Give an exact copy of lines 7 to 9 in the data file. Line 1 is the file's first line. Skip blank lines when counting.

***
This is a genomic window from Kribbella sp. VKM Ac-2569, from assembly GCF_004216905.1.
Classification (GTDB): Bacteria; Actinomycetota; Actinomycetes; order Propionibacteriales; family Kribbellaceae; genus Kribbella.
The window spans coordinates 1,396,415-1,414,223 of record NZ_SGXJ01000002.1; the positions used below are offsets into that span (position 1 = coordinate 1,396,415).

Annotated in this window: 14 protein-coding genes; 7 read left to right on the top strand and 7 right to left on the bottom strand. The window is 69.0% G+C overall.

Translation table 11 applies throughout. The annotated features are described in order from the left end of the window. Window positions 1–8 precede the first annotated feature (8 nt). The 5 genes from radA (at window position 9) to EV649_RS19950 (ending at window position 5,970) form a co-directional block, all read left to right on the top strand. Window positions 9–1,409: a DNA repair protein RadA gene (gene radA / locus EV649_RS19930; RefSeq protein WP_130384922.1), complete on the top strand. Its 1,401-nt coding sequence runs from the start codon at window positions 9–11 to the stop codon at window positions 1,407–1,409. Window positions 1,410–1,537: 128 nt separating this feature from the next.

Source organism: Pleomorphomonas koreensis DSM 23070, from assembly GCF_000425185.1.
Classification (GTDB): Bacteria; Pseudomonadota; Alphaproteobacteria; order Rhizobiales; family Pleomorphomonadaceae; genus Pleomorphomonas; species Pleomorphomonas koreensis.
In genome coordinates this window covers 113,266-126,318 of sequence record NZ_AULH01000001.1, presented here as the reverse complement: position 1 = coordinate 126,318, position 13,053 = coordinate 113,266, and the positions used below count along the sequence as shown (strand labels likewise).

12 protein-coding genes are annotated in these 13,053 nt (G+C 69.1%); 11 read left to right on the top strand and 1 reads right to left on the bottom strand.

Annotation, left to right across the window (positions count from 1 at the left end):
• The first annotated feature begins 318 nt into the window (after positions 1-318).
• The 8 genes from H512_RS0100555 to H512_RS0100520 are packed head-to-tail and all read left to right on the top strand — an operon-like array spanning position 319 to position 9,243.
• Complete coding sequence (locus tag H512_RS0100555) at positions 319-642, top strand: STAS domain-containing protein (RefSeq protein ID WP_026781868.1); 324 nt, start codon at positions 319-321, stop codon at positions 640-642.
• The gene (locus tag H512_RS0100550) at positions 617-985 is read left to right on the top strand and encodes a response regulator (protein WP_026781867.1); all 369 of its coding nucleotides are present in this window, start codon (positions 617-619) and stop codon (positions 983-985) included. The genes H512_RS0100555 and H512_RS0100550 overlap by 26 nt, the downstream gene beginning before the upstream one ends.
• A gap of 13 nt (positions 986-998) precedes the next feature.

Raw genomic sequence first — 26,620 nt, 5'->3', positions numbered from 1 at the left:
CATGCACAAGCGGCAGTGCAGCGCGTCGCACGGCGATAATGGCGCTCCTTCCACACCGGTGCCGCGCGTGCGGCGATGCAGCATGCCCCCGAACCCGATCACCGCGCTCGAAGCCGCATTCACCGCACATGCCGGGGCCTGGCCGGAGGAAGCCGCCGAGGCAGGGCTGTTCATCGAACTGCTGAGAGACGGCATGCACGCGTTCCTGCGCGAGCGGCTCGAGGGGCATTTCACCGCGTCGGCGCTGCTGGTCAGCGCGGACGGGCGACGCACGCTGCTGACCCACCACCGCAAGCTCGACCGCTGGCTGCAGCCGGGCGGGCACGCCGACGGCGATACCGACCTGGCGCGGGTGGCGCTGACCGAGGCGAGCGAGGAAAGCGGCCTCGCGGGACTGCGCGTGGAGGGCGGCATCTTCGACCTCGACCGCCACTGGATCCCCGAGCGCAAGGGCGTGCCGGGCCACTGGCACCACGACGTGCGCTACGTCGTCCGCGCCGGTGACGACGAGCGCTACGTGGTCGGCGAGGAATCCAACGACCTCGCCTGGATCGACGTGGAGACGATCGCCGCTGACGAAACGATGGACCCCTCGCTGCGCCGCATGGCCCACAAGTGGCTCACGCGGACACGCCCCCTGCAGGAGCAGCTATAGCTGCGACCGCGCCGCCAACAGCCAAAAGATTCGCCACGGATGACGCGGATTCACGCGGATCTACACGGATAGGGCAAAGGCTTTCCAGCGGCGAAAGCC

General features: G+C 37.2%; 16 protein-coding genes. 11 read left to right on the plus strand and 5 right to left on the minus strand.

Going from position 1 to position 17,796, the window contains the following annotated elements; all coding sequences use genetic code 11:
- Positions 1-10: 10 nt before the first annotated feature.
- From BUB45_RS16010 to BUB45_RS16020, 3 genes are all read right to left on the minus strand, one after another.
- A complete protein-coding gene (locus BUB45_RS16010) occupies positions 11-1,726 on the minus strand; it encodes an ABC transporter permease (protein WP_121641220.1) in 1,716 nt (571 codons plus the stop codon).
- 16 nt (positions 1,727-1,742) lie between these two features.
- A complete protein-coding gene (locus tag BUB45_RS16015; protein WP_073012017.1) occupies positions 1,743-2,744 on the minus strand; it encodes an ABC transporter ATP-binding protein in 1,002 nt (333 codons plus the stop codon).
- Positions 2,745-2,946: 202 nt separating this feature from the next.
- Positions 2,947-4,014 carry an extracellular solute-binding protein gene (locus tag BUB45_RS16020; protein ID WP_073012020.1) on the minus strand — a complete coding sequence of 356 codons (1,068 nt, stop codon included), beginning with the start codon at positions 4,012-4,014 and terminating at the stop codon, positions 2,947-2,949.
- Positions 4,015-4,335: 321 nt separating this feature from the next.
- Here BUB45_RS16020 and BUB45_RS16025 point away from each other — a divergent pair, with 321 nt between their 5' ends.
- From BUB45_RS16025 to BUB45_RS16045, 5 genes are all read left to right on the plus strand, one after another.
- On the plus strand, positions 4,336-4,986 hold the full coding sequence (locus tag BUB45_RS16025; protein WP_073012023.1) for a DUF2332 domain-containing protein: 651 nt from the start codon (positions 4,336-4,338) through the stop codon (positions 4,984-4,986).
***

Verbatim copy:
Classification (GTDB): Bacteria; Pseudomonadota; Alphaproteobacteria; order Rhizobiales; family Pleomorphomonadaceae; genus Pleomorphomonas; species Pleomorphomonas koreensis.
In genome coordinates this window covers 113,266-126,318 of sequence record NZ_AULH01000001.1, presented here as the reverse complement: position 1 = coordinate 126,318, position 13,053 = coordinate 113,266, and the positions used below count along the sequence as shown (strand labels likewise).

12 protein-coding genes are annotated in these 13,053 nt (G+C 69.1%); 11 read left to right on the top strand and 1 reads right to left on the bottom strand.